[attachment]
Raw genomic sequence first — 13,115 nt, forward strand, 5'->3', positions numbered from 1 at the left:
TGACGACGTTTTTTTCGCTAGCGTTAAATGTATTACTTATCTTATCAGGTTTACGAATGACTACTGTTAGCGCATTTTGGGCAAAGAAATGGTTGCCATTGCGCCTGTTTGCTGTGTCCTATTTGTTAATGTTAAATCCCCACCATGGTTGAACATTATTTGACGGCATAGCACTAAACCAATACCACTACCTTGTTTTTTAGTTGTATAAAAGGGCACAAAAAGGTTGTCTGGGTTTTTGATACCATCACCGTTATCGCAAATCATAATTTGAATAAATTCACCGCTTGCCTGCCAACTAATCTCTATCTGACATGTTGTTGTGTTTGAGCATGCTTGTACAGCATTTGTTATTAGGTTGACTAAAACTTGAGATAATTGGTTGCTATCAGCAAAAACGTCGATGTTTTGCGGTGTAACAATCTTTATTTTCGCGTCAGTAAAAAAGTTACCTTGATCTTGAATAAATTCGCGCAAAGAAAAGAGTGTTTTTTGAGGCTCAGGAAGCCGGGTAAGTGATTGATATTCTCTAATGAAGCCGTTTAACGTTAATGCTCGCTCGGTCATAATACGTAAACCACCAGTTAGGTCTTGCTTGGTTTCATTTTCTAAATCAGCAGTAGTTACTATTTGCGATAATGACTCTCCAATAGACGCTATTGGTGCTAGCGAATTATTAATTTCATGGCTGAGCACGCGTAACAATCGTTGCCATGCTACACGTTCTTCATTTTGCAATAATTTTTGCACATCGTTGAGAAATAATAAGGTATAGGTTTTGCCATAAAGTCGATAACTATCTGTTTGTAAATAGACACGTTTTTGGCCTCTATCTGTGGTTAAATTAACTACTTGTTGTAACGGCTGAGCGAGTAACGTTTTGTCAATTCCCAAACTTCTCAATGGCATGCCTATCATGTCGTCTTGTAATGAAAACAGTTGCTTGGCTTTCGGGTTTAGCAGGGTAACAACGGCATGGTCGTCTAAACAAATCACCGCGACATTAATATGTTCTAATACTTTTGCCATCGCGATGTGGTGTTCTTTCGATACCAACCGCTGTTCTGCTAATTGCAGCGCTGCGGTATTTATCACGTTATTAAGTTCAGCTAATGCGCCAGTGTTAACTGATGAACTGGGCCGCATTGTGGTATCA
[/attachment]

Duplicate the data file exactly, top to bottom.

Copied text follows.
Raw genomic sequence first — 13,115 nt, forward strand, 5'->3', positions numbered from 1 at the left:
TGACGACGTTTTTTTCGCTAGCGTTAAATGTATTACTTATCTTATCAGGTTTACGAATGACTACTGTTAGCGCATTTTGGGCAAAGAAATGGTTGCCATTGCGCCTGTTTGCTGTGTCCTATTTGTTAATGTTAAATCCCCACCATGGTTGAACATTATTTGACGGCATAGCACTAAACCAATACCACTACCTTGTTTTTTAGTTGTATAAAAGGGCACAAAAAGGTTGTCTGGGTTTTTGATACCATCACCGTTATCGCAAATCATAATTTGAATAAATTCACCGCTTGCCTGCCAACTAATCTCTATCTGACATGTTGTTGTGTTTGAGCATGCTTGTACAGCATTTGTTATTAGGTTGACTAAAACTTGAGATAATTGGTTGCTATCAGCAAAAACGTCGATGTTTTGCGGTGTAACAATCTTTATTTTCGCGTCAGTAAAAAAGTTACCTTGATCTTGAATAAATTCGCGCAAAGAAAAGAGTGTTTTTTGAGGCTCAGGAAGCCGGGTAAGTGATTGATATTCTCTAATGAAGCCGTTTAACGTTAATGCTCGCTCGGTCATAATACGTAAACCACCAGTTAGGTCTTGCTTGGTTTCATTTTCTAAATCAGCAGTAGTTACTATTTGCGATAATGACTCTCCAATAGACGCTATTGGTGCTAGCGAATTATTAATTTCATGGCTGAGCACGCGTAACAATCGTTGCCATGCTACACGTTCTTCATTTTGCAATAATTTTTGCACATCGTTGAGAAATAATAAGGTATAGGTTTTGCCATAAAGTCGATAACTATCTGTTTGTAAATAGACACGTTTTTGGCCTCTATCTGTGGTTAAATTAACTACTTGTTGTAACGGCTGAGCGAGTAACGTTTTGTCAATTCCCAAACTTCTCAATGGCATGCCTATCATGTCGTCTTGTAATGAAAACAGTTGCTTGGCTTTCGGGTTTAGCAGGGTAACAACGGCATGGTCGTCTAAACAAATCACCGCGACATTAATATGTTCTAATACTTTTGCCATCGCGATGTGGTGTTCTTTCGATACCAACCGCTGTTCTGCTAATTGCAGCGCTGCGGTATTTATCACGTTATTAAGTTCAGCTAATGCGCCAGTGTTAACTGATGAACTGGGCCGCATTGTGGTATCA